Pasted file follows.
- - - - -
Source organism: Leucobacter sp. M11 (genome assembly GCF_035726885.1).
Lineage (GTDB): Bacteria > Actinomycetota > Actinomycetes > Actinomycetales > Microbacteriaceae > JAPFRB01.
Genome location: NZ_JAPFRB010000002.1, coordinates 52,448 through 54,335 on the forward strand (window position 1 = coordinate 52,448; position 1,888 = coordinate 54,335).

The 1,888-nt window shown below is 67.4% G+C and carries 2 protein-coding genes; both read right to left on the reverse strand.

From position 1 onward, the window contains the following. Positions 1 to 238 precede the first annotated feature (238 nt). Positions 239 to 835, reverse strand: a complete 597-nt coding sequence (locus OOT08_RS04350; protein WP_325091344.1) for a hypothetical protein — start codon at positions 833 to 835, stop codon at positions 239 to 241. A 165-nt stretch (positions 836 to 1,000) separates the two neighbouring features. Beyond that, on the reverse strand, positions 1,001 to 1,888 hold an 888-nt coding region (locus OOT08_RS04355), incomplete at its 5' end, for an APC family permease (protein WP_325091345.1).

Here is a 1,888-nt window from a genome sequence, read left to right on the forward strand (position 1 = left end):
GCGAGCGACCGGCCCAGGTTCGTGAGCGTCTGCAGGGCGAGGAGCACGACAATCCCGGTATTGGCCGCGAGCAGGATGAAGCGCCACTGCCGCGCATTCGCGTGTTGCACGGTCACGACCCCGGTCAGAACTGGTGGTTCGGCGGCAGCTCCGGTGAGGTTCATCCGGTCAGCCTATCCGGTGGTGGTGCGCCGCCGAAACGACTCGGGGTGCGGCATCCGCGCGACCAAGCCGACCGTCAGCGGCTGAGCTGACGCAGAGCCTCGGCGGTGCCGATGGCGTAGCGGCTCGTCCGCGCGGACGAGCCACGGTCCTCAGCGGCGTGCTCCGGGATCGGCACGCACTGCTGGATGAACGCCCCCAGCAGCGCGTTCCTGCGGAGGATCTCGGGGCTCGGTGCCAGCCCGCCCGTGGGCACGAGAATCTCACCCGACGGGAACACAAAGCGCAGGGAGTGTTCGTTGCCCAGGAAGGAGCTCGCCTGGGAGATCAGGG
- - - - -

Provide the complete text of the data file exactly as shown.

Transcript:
Source organism: Leucobacter sp. M11 (genome assembly GCF_035726885.1).
Lineage (GTDB): Bacteria > Actinomycetota > Actinomycetes > Actinomycetales > Microbacteriaceae > JAPFRB01.
Genome location: NZ_JAPFRB010000002.1, coordinates 52,448 through 54,335 on the forward strand (window position 1 = coordinate 52,448; position 1,888 = coordinate 54,335).

The 1,888-nt window shown below is 67.4% G+C and carries 2 protein-coding genes; both read right to left on the reverse strand.

From position 1 onward, the window contains the following. Positions 1 to 238 precede the first annotated feature (238 nt). Positions 239 to 835, reverse strand: a complete 597-nt coding sequence (locus OOT08_RS04350; protein WP_325091344.1) for a hypothetical protein — start codon at positions 833 to 835, stop codon at positions 239 to 241. A 165-nt stretch (positions 836 to 1,000) separates the two neighbouring features. Beyond that, on the reverse strand, positions 1,001 to 1,888 hold an 888-nt coding region (locus OOT08_RS04355), incomplete at its 5' end, for an APC family permease (protein WP_325091345.1).

Here is a 1,888-nt window from a genome sequence, read left to right on the forward strand (position 1 = left end):
GCGAGCGACCGGCCCAGGTTCGTGAGCGTCTGCAGGGCGAGGAGCACGACAATCCCGGTATTGGCCGCGAGCAGGATGAAGCGCCACTGCCGCGCATTCGCGTGTTGCACGGTCACGACCCCGGTCAGAACTGGTGGTTCGGCGGCAGCTCCGGTGAGGTTCATCCGGTCAGCCTATCCGGTGGTGGTGCGCCGCCGAAACGACTCGGGGTGCGGCATCCGCGCGACCAAGCCGACCGTCAGCGGCTGAGCTGACGCAGAGCCTCGGCGGTGCCGATGGCGTAGCGGCTCGTCCGCGCGGACGAGCCACGGTCCTCAGCGGCGTGCTCCGGGATCGGCACGCACTGCTGGATGAACGCCCCCAGCAGCGCGTTCCTGCGGAGGATCTCGGGGCTCGGTGCCAGCCCGCCCGTGGGCACGAGAATCTCACCCGACGGGAACACAAAGCGCAGGGAGTGTTCGTTGCCCAGGAAGGAGCTCGCCTGGGAGATCAGGG